:: The articles in this series were originally
:: published in Daniella Thompson on Brazil.


The Boeuf chronicles, Pt. 18

Another country damsel abducted
from the carnaval.

Daniella Thompson

19 July 2002

A carnaval float of the Clube dos Democráticos (courtesy of O Rio de Antigamente)

The Rio carnaval left indelible marks on Darius Milhaud’s memory. He may not have remembered the titles of all the Brazilian carnaval tunes he had quoted in Le Boeuf sur le Toit or the names of their composers, but some images stayed with him for decades. In the unpublished article Bresilien Music [sic], written at Mills College in 1942 or ’43, Milhaud wrote:

I arrived in Brazil just in the middle of the carnaval. It is a time during which popular mirth bursts forth with a violence undreamed of by Europeans accustomed to the three days of festivity of a carnaval in Nice or Aix, interrupted by the sternness of Ash Wednesday giving way to Lent.

In Brazil three days are not enough. During the months preceding a carnaval, one organizes it. Clubs are founded, a group of friends decides that they will remain together during the carnaval festivities and thus forms a committee with a president, a vice-president, a secretary and a treasurer. The major part of their savings goes into the making or the renting of gorgeous costumes, in which ostrich feathers play an important part. For several weeks on Saturday evenings these small clubs sing and dance along the streets; they take part in the popular dances held in public squares or enter the dance halls.

“As Marrequinhas,” Clube dos Democráticos members in drag, 1913 (courtesy of O Rio de Antigamente)

In the country these same groups, seated on floats covered with foliage, sing their favorite songs on the roads, accompanied by the different instruments indispensable to all carnavalesque clubs.

It is at this period that the song of the year comes into the limelight; very soon it becomes hackneyed. One hears it sung in the street, whistled by workers going to work or by peddlers selling sherbets or green plants, carrying their merchandise on a table which they place on their heads. This song is ground out by the municipal band and creeps into the homes through victrolas and radios.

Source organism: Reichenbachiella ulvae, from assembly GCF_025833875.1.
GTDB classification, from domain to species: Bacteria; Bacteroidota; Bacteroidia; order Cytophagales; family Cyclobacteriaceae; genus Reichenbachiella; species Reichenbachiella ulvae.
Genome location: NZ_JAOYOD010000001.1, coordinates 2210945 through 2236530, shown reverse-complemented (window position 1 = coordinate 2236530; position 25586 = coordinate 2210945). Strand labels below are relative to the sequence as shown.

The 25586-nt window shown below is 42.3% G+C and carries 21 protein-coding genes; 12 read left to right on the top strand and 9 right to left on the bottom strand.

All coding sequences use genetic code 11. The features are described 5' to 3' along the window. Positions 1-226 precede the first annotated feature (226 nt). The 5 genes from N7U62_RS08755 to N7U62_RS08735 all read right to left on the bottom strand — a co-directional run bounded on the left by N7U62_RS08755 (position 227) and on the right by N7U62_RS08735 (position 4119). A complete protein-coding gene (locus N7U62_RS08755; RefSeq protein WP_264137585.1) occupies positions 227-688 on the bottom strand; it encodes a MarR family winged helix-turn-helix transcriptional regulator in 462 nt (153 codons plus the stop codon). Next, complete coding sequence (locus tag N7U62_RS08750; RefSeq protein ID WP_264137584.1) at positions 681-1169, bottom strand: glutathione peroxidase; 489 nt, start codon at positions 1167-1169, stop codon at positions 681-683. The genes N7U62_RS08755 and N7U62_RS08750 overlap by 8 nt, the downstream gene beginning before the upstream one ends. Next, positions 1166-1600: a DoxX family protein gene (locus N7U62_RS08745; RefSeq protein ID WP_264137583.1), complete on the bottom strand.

If I insist upon the importance of the carnaval, it is because the popular elements, deeply implanted in the country’s folklore, have taken an outstanding value in the contemporary music. One finds in popular Brazilian music the three main elements which are the foundation of that nation: the Indians, the negros and the Portuguese. [...]

I had also met a young cellist who played in a movie theater to earn his living; I went to his house and he showed me his first compositions. This man was Heitor Villa-Lobos. I met him again later in Paris. He was amongst the group who gathered on Thursdays at Florent Schmitt’s house in Saint Cloud, and Villa-Lobos himself invited his friends on Sundays to his apartment on the Place Saint Michel. The list of his works is tremendous. His romantic character addresses itself to every source: Portuguese, negro and Indian. Did he not even tell me that when traveling in the Amazon in search of Indian folklore he had found some themes which the Indians themselves had forgotten but that the parrots who live for two hundred years were still singing!

As they did in the case of “Caboca di Caxangá,” Milhaud and Villa-Lobos share a history of borrowing the next song.

Souvenirs de l’Indien Blanc’
by Anna Stella Schic

Tune No. 18: “Vamo Maruca, Vamo” (1918)

“Vamo Maruca, Vamo” is a carnaval song by Juca Castro and Paixão Trindade, variously tagged a samba, cateretê, baião, and maxixe (the boundaries between genres were quite blurred in those days). According to Manoel Aranha Corrêa do Lago, two of the song’s four sections are insertions of the folkloric tunes “Vamo Maruca, Vamo” and “Co-Co-Có,” both included in singer/music scholar Elsie Houston’s collection Chants Populaires du Brésil (Paris, 1930).